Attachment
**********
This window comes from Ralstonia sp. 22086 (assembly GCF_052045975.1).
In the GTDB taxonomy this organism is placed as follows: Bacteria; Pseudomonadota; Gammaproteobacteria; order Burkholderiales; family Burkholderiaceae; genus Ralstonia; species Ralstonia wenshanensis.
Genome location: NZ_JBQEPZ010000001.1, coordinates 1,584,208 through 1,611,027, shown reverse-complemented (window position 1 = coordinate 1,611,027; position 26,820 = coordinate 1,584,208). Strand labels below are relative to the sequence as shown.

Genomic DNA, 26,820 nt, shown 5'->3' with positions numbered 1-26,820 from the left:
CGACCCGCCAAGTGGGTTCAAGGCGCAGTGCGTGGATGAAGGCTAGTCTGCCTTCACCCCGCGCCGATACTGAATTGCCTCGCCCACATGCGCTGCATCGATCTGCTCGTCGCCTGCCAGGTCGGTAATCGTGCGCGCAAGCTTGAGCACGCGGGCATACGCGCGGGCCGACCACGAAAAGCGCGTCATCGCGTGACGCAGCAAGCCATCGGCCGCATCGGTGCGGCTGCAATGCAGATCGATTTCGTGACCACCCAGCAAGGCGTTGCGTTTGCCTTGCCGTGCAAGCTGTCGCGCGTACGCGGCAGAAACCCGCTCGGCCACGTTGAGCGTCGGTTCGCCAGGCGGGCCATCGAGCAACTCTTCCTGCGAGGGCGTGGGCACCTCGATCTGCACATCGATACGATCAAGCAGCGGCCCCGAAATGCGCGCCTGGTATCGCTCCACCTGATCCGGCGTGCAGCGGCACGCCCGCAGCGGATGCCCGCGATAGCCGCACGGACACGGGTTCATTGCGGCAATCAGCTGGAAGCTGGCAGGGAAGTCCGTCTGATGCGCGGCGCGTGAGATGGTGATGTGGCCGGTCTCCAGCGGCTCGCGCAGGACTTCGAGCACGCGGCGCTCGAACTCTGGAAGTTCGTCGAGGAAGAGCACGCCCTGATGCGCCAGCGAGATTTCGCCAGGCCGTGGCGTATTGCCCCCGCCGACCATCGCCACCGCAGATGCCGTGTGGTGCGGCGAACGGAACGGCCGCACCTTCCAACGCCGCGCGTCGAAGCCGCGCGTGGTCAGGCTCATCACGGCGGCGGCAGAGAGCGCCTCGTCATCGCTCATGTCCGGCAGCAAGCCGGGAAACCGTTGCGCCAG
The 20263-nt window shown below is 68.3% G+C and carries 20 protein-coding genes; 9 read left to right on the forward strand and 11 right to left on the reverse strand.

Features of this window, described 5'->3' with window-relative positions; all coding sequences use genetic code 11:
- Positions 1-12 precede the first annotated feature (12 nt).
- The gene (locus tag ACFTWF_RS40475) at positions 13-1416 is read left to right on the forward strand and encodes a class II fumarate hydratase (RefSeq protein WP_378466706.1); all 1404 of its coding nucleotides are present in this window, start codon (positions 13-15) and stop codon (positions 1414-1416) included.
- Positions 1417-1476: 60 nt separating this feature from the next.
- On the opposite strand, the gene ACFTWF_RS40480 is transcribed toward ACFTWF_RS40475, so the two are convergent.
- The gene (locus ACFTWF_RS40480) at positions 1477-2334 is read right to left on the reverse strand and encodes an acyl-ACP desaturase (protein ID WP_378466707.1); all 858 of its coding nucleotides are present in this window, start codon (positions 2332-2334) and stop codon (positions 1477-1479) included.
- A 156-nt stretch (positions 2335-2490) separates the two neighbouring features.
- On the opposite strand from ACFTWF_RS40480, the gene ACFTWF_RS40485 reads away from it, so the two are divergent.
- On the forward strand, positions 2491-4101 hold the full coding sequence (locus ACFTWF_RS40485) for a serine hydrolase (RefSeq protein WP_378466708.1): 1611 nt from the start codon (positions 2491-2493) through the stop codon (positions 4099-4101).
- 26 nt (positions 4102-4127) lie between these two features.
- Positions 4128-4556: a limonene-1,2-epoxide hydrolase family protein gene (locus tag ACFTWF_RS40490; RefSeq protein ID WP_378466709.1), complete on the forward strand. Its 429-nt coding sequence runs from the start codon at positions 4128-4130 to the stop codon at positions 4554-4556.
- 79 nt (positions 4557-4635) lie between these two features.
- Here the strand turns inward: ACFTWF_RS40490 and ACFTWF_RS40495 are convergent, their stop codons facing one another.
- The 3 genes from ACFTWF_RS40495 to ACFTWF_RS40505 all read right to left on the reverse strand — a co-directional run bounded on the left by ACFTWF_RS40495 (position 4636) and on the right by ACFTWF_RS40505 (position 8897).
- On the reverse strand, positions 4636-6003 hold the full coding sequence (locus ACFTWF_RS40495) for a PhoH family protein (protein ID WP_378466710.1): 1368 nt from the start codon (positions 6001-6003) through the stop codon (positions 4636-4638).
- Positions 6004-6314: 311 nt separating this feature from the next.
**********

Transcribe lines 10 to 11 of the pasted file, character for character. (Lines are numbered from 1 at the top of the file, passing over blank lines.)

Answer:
- Positions 1417-1476: 60 nt separating this feature from the next.
- On the opposite strand, the gene ACFTWF_RS40480 is transcribed toward ACFTWF_RS40475, so the two are convergent.